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If rain falls, they will come.

They did.

Both trout and trout anglers have moved up Lake Erie feeder streams with the arrival of rain and gradual runoffs that have lifted waters to passable and fishable levels from Buffalo to Barcelona.

"This rain is just what we needed," said Jim Markham, senior aquatic biologist at the Department of Environmental Conservation Lake Erie Unit.

Markham, specializing in cold-water species, noted that Cattaraugus Creek, with its depth and volume of flow, had been the only stream active early this fall trout season.

"Actually, a relatively cool summer with plenty of rain resulted in early trout catch reports for Cattaraugus Creek," Markham said. "Aug. 17 marked the first catches; usually first stragglers begin showing sometime during the last week in August."

This season, trout arrived early, including older, big rainbow/steelhead trout along with the young, energetic steelies. Rick Miller at Miller's Bait & Tackle in Irving began hearing customers' reports of bigger trout moving up Cattaraugus Creek in mid-September.

Markham had survey reports of trout all the way up to the Springville dam and Scoby Hill Road access in September.

"The (Seneca Nation of Indians) Reservation area was good, with fishing pressure higher than usual for early fall," he added.

Smaller feeders drew less water than Cattaraugus, but Markham said, "Canadaway Creek has a lot more fish than people think -- often in cover that can't be fished. Chautauqua Creek, like Silver Creek and Eighteen Mile Creek in Erie County, had trout holding off its mouth."

Anglers and interested onlookers throughout that period of rainless, low water have been giving colorful descriptions of a large school of trout that enters and just stages in a pool below the Old Lake Shore Bridge.

Now, rainbows can get upstream there and in many other smaller feeder streams.

Add to the rainbow/steelie stock a few bonus browns. "We should see a good run of brown trout this season," Markham said. It's the result of stocking begun in 2002.

"We put in about 35,000-40,000 8- to 9-inch yearlings for the past three seasons and had a good run last year," he said. Growth rates could put these browns at 8-10 pounds and heavier in 2004.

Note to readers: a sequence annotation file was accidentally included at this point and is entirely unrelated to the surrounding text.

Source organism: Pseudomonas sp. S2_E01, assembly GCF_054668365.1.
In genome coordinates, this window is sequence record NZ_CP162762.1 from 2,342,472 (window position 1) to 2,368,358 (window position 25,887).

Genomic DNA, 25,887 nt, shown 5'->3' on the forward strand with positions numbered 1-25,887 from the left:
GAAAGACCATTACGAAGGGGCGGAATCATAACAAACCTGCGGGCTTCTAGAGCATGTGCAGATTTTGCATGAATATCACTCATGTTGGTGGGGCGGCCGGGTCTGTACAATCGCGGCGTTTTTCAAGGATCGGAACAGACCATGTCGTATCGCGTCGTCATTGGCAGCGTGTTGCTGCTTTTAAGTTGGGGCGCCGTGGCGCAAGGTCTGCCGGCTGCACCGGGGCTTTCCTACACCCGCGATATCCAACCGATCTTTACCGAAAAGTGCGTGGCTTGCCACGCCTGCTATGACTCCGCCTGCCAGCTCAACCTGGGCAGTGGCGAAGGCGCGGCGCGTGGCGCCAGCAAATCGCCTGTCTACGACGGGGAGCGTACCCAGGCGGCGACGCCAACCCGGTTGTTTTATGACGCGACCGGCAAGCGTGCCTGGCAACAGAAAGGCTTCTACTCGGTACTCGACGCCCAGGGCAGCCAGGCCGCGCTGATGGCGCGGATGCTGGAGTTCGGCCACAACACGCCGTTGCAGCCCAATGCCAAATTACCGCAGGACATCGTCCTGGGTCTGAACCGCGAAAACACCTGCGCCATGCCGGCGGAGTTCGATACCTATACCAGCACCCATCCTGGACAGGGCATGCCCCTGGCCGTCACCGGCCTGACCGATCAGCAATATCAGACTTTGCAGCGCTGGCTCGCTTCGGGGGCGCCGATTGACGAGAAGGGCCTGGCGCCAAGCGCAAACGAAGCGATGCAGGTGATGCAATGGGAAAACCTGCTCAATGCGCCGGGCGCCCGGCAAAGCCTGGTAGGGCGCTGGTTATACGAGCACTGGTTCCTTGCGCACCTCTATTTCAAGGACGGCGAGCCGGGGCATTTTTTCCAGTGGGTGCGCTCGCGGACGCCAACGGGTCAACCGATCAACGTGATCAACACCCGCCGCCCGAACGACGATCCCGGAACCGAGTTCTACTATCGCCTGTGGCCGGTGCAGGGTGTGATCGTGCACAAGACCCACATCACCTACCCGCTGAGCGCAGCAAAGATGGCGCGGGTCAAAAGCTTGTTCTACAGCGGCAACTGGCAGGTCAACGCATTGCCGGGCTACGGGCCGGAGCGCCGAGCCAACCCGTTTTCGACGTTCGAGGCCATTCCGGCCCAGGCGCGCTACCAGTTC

He got a report of a 12-pound brown on Cattaraugus Creek. Pennsylvania has regularly stocked about the same number of brown trout as New York before 2002, but browns didn't begin showing in good numbers in New York waters until after the 2002 stockings.

Buffalo anglers do not have to travel far to find streams to walk and wade. Buffalo Creek has seen a trout run in September, unusual for fall fishing.

"Normally, brown trout begins to show in December, with good water flow," said Chuck Godfrey, past president of Western New York Trout Unlimited and current president of Erie County Federation of Sportsmen's Clubs.

Godfrey, a recently retired math teacher, has been dividing his time between coaching track at Williamsville South High School and adding to his catch -- and mainly release -- numbers of trout from area feeder streams.

"Trout had been pounded as soon as they entered Eighteen Mike Creek," Godfrey said.

Recent rainfall has pushed fish upstream and given fishermen access to trout on most streams up to their first impassable barrier.

Dyed eggs have worked well for Godfrey. He also pointed to successes trout anglers are having with the newer float rods and center-pin reels, specially designed long-reach rods with reels that easily spool off line to simulate bait that naturally floats downstream.

Bill Begier at Bill's Hooks in Dunkirk has been experimenting with these new rods and reels.

"They outfish hook-and-sinker spinning rigs," Begier said. "I've seen guys get hits on every other cast when float-drifting with these rigs."

High or low waters, warm or cold days, Lake Erie feeders offer an early start to winter rainbow/steelhead trout and added numbers of brown trout this season. With many anglers out on big-game archery and other hunts, stream pressure could be off for numbers of fellow anglers, but just fine for stream fishing.